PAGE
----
Research Papers

Introduction to the Traffic Injury Research Foundation's Community Learning Centre

Version 1
Date added July 10, 2018
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Category 2018 CARSP XXVIII Victoria
Tags Policy and Practice, Session 7A
Author/Auteur Johnson, Robertson, Hing, Vanlaar
Stream/Volet Policy and Practice
Slidedeck Presentation Only (no paper submitted)

7A - Johnson

Abstract

Compared with national and/or provincial-based road safety initiatives, community road safety programs have the potential to achieve some, or all, of the following objectives:
* Creating an informed community to raise the relevance of road safety issues;
* Mobilising local resources and encouraging the community to take ownership of, and involvement in, road safety;
* Identifying specific local priorities/issues and targeting resources to promote effective action;
* Encouraging local government to adopt a safe system approach complementing and enhancing provincial or national objectives to integrate activities;
* Increase the priority of road safety within the community;
* Encourage stakeholders to include road safety in their planning;
* Influence the community to adopt safe road user behaviours; and,
* Monitor and measure progress and outcomes of programs.

The Community Learning Centre has been developed to meet the needs of a wide spectrum of diverse stakeholders. A key component of the Community Learning Centre is the Community Assessment Tool (CAT), a comprehensive, web-based tool designed to: assess the progress that a community is making towards achieving 5-star community status; identify which measures in the various strategies have been implemented in the community; and identify areas where greater efforts are required to achieve the 5-star community status. Ultimately the outcome will be a clear picture of possible changes required and the identification of the expertise and resources required to achieve the 5-star status. There are many stakeholders and partners who can contribute to road safety in communities in a variety of ways. This will vary greatly between communities. All of these groups will find their own role within the community road safety strategy. The web site is currently under development. It includes sections on:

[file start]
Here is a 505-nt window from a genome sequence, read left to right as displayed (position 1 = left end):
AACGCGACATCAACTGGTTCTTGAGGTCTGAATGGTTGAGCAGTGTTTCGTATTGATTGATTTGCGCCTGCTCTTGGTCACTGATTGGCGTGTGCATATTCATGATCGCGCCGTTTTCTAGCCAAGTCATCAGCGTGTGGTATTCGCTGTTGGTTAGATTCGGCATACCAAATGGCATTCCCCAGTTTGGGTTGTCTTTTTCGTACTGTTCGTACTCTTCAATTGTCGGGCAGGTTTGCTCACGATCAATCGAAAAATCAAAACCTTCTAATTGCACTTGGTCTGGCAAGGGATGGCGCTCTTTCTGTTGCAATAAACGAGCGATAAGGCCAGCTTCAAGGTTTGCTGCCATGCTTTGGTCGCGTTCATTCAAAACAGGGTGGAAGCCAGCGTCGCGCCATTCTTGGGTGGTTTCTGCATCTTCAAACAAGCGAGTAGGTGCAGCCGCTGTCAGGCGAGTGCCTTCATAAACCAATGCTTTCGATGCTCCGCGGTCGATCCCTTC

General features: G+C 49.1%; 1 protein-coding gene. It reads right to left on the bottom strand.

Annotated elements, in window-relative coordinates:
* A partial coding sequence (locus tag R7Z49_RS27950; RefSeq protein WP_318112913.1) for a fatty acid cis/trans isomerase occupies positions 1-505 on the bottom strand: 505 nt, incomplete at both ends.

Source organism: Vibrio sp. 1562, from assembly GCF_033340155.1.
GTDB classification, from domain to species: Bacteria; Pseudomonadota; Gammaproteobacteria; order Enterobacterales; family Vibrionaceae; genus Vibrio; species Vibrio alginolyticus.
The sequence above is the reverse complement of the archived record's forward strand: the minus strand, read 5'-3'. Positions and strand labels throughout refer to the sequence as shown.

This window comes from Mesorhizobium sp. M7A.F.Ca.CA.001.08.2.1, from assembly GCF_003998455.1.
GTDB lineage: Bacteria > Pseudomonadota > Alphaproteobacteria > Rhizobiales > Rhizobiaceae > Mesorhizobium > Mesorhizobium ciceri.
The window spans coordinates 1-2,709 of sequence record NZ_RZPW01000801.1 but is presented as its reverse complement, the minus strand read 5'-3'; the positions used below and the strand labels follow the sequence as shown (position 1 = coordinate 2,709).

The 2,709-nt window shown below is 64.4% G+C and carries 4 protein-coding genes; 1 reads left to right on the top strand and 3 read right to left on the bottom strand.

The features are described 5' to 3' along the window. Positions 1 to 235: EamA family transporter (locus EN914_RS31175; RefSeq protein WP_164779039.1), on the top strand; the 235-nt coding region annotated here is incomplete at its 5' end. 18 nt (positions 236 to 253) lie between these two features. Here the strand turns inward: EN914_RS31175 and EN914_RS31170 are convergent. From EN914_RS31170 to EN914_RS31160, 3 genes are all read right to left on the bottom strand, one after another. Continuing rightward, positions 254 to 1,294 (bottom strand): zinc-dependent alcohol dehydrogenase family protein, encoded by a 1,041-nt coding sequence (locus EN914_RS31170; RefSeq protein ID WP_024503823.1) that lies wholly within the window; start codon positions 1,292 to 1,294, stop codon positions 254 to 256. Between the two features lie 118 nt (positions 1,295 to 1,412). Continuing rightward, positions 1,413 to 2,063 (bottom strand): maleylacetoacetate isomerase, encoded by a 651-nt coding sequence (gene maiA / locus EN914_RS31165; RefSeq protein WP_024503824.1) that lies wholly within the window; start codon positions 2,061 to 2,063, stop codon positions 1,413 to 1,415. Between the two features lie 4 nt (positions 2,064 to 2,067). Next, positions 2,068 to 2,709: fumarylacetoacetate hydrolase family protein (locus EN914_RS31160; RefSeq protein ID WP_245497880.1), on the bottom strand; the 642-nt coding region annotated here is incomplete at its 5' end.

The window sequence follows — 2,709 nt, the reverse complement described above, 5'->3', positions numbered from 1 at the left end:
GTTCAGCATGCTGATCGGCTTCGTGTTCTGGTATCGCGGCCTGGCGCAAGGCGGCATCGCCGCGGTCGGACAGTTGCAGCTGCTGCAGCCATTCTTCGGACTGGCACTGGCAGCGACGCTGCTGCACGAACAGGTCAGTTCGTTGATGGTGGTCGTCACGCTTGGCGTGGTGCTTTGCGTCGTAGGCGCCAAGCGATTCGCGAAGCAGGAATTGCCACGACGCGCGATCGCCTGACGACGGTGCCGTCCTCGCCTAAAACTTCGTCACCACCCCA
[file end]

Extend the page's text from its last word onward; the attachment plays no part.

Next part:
1. International best practice
2. The Community Assessment Tool and Users Guide
3. Community Planning Tools
4. Community Partner - roles and responsibilities.

This section also includes another "on-line" tool, similar in nature to the Community Assessment Tool, with a focus on Safe Routes to School (and similar programs). An online user guide and assessment tool have also been developed to guide the selection of stakeholders and the collection of relevant data that can be used to create a baseline measure of community road safety strategies and programs.
> User Guide. This tool contains criteria to inform the selection of stakeholders who should participate in the assessment, and identify how and when the assessment should be conducted. It also introduces users to the checklist to gauge knowledge, action and commitment of partners to improve road safety, as well as their capacity and capability.
> It is based on a systematic approach that adheres to Safe System principles. The guide also provides access to more detailed information about key topics.
> Community assessment tool. This checklist guides users through a series of questions related to different priority areas related to road safety in the community. Responses are based on a 5-point scale to indicate the status of existing practices in relation to each area.